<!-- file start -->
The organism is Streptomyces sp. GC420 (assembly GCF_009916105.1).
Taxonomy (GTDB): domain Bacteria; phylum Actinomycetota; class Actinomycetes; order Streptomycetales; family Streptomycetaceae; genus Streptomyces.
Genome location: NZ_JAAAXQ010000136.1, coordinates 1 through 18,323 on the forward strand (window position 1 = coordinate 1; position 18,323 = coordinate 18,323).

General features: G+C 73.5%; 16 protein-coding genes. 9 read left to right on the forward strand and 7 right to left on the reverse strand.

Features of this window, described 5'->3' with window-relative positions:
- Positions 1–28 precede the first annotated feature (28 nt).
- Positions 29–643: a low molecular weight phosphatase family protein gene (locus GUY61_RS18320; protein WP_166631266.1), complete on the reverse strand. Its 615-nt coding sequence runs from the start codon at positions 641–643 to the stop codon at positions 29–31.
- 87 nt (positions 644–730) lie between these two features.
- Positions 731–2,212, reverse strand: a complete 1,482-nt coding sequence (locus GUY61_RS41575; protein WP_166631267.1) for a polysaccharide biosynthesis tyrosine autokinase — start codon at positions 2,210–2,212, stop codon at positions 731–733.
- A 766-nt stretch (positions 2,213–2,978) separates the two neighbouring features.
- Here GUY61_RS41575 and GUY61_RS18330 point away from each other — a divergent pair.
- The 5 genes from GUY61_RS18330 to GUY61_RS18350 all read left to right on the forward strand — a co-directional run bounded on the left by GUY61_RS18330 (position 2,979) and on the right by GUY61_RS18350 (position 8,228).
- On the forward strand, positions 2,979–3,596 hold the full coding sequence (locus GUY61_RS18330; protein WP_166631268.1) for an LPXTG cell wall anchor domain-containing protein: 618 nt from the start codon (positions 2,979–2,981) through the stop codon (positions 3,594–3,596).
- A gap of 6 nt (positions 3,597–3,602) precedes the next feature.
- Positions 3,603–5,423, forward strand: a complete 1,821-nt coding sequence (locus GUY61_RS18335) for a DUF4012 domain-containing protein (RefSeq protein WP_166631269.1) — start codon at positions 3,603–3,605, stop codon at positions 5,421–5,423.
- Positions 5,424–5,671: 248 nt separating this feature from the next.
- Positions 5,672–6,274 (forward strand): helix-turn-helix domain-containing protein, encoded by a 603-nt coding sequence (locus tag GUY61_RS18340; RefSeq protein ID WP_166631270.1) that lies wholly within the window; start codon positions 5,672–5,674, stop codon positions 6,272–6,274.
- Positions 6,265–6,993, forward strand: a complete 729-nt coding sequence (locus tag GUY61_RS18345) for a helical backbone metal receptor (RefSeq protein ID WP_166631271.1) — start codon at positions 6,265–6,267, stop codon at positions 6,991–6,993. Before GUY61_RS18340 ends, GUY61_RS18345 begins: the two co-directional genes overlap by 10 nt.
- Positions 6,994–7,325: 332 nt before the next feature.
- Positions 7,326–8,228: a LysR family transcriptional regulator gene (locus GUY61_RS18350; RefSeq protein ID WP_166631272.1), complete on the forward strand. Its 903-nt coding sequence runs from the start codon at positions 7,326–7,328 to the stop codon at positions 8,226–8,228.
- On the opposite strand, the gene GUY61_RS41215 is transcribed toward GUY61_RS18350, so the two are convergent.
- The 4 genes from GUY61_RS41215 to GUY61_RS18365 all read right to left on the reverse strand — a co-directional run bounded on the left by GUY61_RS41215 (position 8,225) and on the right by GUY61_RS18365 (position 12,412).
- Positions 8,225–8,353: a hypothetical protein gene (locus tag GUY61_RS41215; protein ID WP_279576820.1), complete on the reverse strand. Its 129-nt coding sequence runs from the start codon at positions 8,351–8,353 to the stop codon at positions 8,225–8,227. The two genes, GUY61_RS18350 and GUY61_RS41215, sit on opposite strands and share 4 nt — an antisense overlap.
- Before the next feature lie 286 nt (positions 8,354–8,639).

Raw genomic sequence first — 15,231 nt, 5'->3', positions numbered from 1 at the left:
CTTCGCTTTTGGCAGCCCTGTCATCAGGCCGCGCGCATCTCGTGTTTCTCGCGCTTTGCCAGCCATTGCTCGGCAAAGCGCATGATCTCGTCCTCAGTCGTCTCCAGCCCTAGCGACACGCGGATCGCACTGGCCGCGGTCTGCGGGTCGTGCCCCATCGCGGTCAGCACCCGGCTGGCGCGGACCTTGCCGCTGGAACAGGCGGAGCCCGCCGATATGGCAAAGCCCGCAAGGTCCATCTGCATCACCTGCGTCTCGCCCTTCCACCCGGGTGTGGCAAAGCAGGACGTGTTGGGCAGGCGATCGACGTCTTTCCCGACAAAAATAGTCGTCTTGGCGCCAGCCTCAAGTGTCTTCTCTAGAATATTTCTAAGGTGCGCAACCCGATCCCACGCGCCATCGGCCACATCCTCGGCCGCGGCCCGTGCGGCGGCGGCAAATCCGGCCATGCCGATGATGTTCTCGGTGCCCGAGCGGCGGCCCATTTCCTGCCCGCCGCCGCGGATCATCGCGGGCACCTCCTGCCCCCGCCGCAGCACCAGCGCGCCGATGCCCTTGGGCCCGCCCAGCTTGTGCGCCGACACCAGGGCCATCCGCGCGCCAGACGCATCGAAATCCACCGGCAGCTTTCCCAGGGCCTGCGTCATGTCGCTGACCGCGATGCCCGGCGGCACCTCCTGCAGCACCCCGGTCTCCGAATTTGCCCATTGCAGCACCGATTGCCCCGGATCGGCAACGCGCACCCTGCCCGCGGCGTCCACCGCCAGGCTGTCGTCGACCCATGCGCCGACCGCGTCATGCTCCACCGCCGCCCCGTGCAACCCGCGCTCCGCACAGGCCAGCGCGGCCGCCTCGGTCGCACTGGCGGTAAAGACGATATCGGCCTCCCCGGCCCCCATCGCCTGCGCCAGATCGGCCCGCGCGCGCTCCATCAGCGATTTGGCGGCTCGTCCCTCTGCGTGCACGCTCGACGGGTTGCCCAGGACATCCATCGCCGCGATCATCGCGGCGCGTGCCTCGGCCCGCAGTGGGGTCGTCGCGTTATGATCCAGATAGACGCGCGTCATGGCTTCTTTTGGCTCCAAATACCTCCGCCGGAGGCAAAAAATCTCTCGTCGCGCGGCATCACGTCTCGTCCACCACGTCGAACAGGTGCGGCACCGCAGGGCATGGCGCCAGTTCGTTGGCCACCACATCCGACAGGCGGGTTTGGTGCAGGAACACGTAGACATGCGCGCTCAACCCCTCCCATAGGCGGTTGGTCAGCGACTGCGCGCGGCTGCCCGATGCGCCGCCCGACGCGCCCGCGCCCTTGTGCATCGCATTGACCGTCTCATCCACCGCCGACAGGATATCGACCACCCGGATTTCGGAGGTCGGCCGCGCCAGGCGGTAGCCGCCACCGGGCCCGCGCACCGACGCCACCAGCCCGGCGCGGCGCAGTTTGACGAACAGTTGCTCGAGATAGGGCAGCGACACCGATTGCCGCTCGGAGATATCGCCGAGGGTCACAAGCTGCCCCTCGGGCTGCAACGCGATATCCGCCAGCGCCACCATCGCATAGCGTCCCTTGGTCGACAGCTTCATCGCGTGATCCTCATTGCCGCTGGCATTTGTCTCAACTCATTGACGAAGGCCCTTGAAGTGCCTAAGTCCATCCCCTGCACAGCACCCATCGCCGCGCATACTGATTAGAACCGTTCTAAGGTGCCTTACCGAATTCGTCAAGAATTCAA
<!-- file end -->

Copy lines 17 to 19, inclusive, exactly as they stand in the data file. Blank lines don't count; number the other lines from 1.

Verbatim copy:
- Positions 5,672–6,274 (forward strand): helix-turn-helix domain-containing protein, encoded by a 603-nt coding sequence (locus tag GUY61_RS18340; RefSeq protein ID WP_166631270.1) that lies wholly within the window; start codon positions 5,672–5,674, stop codon positions 6,272–6,274.
- Positions 6,265–6,993, forward strand: a complete 729-nt coding sequence (locus tag GUY61_RS18345) for a helical backbone metal receptor (RefSeq protein ID WP_166631271.1) — start codon at positions 6,265–6,267, stop codon at positions 6,991–6,993. Before GUY61_RS18340 ends, GUY61_RS18345 begins: the two co-directional genes overlap by 10 nt.
- Positions 6,994–7,325: 332 nt before the next feature.